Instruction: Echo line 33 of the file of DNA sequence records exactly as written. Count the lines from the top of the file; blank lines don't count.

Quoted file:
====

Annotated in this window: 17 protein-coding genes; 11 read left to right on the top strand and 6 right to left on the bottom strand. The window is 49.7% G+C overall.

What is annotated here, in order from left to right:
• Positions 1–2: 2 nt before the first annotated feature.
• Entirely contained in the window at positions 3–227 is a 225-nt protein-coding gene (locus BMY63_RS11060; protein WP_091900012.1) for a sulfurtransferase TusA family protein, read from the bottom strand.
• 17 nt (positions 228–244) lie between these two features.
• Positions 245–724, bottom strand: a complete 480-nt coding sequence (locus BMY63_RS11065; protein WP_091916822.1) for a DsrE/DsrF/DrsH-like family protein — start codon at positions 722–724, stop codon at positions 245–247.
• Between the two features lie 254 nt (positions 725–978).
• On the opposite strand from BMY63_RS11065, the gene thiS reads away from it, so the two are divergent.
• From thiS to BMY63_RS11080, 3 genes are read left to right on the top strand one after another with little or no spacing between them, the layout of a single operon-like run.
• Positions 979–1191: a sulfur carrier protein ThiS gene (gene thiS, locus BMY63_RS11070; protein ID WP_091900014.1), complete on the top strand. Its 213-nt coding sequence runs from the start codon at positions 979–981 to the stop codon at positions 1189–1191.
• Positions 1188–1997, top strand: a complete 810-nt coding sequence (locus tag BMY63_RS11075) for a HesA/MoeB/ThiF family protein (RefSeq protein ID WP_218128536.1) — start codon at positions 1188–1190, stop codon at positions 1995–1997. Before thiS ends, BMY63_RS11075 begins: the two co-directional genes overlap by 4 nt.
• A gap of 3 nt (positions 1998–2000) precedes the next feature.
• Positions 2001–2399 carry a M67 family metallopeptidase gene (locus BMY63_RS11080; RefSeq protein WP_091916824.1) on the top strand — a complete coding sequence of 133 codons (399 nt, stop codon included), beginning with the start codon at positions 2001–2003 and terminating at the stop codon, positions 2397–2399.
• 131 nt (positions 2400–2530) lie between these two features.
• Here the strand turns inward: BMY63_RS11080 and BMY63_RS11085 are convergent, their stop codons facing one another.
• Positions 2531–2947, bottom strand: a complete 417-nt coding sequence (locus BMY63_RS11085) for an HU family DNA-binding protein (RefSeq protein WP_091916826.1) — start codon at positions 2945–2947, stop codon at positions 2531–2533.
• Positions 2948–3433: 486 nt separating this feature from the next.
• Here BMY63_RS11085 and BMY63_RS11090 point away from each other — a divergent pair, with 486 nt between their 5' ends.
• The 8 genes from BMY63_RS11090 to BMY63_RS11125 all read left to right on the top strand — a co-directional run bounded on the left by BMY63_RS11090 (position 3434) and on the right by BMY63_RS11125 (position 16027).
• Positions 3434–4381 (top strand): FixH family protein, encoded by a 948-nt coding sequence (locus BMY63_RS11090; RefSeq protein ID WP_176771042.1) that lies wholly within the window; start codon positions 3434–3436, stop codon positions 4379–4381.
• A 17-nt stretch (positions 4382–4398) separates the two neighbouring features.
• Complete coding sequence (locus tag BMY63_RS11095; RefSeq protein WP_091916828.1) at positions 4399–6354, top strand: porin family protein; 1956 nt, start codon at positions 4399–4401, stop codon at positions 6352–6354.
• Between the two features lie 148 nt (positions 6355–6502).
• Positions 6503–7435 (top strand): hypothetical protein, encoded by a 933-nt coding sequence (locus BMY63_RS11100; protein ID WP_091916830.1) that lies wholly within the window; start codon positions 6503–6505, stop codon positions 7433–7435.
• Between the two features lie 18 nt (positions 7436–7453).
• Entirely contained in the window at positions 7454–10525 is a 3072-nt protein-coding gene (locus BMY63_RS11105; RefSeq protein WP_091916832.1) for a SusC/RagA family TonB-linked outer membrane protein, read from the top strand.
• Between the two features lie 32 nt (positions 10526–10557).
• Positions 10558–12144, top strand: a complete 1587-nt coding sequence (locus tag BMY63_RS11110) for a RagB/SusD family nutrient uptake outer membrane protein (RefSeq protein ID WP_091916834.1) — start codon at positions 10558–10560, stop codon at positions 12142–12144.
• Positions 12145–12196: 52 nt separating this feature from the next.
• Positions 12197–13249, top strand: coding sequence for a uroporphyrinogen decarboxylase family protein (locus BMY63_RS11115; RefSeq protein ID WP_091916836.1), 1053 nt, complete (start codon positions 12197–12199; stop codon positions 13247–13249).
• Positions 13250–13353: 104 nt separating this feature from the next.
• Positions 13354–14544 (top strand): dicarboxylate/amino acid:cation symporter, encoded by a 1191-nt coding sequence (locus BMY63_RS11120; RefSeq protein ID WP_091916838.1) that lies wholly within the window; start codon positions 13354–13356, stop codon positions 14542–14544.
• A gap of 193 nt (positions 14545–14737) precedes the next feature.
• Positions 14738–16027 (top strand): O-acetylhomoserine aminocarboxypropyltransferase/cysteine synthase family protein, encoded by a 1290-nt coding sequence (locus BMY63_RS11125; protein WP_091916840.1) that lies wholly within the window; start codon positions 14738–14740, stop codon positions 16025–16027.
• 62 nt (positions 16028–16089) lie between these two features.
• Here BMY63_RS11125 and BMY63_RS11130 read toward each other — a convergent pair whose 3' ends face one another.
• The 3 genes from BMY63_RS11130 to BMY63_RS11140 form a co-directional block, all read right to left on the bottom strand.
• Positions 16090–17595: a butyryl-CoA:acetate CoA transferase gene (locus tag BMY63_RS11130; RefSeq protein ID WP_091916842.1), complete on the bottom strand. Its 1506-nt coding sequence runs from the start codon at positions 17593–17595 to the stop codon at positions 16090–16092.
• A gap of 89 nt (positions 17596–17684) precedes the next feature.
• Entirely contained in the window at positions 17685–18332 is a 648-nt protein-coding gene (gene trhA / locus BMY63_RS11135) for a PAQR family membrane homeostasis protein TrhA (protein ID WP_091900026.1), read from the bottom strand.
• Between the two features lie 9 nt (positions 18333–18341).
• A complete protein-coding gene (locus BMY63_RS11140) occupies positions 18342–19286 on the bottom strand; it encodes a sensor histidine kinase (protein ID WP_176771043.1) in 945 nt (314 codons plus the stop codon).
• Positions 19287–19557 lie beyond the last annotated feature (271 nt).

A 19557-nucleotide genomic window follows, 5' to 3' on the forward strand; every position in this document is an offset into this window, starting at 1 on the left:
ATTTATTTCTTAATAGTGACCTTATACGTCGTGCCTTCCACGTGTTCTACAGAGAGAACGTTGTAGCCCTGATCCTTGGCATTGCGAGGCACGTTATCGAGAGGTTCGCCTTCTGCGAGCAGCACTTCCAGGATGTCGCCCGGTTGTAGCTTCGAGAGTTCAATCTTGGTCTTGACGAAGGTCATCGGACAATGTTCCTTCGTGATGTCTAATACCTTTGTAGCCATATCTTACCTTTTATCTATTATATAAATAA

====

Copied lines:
• A gap of 193 nt (positions 14545–14737) precedes the next feature.